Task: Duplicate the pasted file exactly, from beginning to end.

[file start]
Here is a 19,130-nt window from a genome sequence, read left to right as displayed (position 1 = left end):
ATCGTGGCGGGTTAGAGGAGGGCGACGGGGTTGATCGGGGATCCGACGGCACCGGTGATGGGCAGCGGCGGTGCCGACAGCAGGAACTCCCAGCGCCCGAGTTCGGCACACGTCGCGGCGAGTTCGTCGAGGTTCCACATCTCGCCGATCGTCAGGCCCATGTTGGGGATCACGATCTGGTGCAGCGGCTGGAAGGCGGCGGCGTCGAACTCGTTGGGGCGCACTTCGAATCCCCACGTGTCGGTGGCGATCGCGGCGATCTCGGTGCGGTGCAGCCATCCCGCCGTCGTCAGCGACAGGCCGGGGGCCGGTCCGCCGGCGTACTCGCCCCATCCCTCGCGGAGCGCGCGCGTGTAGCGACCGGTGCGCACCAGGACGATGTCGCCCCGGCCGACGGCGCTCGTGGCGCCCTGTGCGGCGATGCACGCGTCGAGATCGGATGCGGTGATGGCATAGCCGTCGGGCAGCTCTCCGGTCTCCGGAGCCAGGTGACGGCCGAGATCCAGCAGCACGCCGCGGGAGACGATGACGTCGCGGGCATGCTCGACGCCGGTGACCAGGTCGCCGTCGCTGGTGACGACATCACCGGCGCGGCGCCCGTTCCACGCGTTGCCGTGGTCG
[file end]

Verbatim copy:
Here is a 19,130-nt window from a genome sequence, read left to right as displayed (position 1 = left end):
ATCGTGGCGGGTTAGAGGAGGGCGACGGGGTTGATCGGGGATCCGACGGCACCGGTGATGGGCAGCGGCGGTGCCGACAGCAGGAACTCCCAGCGCCCGAGTTCGGCACACGTCGCGGCGAGTTCGTCGAGGTTCCACATCTCGCCGATCGTCAGGCCCATGTTGGGGATCACGATCTGGTGCAGCGGCTGGAAGGCGGCGGCGTCGAACTCGTTGGGGCGCACTTCGAATCCCCACGTGTCGGTGGCGATCGCGGCGATCTCGGTGCGGTGCAGCCATCCCGCCGTCGTCAGCGACAGGCCGGGGGCCGGTCCGCCGGCGTACTCGCCCCATCCCTCGCGGAGCGCGCGCGTGTAGCGACCGGTGCGCACCAGGACGATGTCGCCCCGGCCGACGGCGCTCGTGGCGCCCTGTGCGGCGATGCACGCGTCGAGATCGGATGCGGTGATGGCATAGCCGTCGGGCAGCTCTCCGGTCTCCGGAGCCAGGTGACGGCCGAGATCCAGCAGCACGCCGCGGGAGACGATGACGTCGCGGGCATGCTCGACGCCGGTGACCAGGTCGCCGTCGCTGGTGACGACATCACCGGCGCGGCGCCCGTTCCACGCGTTGCCGTGGTCG